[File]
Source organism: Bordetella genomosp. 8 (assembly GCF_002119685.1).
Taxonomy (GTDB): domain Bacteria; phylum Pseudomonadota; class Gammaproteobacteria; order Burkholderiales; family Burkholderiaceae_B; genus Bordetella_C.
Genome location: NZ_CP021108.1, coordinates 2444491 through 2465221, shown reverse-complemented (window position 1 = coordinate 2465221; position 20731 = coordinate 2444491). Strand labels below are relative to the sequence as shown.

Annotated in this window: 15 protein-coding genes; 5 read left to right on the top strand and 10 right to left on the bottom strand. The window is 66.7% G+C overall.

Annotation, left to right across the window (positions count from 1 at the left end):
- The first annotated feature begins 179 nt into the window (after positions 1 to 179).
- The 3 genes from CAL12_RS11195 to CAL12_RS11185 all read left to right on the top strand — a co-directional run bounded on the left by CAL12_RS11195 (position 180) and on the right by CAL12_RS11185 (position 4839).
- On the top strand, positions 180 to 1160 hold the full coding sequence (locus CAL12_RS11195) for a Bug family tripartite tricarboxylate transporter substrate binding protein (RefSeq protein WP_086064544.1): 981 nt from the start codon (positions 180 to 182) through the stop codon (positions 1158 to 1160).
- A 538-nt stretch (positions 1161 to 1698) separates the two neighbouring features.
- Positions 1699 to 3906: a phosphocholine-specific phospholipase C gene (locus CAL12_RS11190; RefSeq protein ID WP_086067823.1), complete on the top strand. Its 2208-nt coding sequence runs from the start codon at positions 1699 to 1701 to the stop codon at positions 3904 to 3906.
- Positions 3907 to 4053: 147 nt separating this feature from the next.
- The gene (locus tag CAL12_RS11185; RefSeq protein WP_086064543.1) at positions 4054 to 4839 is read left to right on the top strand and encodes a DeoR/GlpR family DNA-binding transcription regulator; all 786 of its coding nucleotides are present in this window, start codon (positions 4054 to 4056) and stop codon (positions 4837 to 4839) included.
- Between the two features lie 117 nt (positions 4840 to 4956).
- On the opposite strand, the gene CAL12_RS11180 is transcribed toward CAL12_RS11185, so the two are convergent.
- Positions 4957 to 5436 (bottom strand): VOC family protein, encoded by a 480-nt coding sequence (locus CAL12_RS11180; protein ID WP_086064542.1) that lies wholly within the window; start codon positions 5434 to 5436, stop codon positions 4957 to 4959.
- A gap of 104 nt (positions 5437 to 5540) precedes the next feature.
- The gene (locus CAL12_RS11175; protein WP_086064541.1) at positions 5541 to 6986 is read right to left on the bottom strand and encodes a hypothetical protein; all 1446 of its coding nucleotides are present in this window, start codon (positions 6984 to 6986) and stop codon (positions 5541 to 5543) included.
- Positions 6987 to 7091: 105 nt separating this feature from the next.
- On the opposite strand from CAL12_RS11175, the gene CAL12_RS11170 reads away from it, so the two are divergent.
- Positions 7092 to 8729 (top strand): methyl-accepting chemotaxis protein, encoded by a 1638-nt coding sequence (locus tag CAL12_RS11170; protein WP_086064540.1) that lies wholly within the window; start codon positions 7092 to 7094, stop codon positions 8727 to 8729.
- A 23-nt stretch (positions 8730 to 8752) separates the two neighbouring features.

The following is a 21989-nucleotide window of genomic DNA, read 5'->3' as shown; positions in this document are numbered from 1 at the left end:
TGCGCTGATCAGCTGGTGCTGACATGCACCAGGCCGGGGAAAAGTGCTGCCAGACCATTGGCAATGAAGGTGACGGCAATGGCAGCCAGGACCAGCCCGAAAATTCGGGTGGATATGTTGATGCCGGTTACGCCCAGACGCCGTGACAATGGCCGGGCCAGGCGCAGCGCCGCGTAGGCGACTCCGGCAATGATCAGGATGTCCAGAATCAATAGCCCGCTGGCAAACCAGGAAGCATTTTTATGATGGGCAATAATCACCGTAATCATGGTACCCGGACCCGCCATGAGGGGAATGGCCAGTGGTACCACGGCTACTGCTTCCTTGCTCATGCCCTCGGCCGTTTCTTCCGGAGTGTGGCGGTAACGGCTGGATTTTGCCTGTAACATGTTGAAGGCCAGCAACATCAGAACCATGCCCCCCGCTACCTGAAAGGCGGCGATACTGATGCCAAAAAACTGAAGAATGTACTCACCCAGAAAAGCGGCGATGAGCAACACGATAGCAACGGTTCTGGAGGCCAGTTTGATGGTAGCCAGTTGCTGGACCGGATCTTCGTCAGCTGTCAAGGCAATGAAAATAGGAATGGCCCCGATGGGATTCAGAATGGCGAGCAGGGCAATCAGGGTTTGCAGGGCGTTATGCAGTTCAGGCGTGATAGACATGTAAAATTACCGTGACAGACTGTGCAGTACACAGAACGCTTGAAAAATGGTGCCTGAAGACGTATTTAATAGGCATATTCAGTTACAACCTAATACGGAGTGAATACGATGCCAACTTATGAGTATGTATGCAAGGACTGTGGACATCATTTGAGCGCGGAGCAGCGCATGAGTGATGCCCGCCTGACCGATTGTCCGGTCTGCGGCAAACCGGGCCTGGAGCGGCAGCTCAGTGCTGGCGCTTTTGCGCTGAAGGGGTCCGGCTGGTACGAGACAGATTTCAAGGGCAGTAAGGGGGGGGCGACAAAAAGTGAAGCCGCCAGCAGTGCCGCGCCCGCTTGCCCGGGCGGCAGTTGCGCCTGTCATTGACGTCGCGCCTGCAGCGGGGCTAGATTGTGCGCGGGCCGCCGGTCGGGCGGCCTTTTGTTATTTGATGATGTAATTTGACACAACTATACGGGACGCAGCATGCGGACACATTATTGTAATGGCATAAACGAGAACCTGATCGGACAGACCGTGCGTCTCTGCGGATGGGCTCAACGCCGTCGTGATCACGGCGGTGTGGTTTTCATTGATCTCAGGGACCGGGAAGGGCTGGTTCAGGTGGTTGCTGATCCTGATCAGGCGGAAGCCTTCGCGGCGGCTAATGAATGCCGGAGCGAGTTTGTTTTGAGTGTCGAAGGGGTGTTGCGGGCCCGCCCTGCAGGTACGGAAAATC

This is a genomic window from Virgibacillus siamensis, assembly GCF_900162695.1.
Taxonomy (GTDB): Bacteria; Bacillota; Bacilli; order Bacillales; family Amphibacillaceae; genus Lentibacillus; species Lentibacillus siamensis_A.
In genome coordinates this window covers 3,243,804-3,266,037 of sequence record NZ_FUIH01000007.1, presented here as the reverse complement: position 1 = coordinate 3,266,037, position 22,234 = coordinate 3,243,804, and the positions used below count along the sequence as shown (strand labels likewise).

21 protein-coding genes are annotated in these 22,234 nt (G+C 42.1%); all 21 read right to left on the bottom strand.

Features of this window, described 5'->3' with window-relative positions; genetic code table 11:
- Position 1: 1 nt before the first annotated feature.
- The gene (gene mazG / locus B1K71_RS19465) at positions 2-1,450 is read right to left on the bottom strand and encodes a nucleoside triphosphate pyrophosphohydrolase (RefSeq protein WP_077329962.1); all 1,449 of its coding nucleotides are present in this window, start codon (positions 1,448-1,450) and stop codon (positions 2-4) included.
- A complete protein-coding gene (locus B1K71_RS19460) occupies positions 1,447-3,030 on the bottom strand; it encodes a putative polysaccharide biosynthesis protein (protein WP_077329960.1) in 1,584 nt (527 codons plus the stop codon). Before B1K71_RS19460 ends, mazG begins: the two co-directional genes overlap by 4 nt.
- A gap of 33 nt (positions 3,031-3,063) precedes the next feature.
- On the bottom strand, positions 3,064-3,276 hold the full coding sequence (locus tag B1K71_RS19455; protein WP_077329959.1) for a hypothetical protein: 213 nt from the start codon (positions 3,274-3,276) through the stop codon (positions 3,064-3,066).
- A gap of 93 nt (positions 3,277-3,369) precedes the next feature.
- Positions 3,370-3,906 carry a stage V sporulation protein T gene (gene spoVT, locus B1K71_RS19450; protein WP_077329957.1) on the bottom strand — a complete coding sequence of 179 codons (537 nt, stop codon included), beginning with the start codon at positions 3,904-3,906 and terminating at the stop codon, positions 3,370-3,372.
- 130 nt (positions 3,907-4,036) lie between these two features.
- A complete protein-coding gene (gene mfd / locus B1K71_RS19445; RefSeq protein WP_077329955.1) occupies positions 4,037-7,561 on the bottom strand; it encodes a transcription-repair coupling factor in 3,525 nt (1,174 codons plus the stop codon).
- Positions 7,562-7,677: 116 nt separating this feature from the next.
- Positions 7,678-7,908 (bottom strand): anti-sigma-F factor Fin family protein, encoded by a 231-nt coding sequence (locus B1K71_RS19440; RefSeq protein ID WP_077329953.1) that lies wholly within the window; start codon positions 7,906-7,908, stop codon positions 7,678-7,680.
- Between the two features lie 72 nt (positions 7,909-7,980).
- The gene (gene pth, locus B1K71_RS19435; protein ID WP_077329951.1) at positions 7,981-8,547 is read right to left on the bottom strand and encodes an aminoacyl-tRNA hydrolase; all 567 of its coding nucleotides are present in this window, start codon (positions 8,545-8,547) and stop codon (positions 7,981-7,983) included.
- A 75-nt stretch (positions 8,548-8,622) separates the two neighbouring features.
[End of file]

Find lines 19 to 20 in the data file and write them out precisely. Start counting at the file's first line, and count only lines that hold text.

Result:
- On the opposite strand from CAL12_RS11175, the gene CAL12_RS11170 reads away from it, so the two are divergent.
- Positions 7092 to 8729 (top strand): methyl-accepting chemotaxis protein, encoded by a 1638-nt coding sequence (locus tag CAL12_RS11170; protein WP_086064540.1) that lies wholly within the window; start codon positions 7092 to 7094, stop codon positions 8727 to 8729.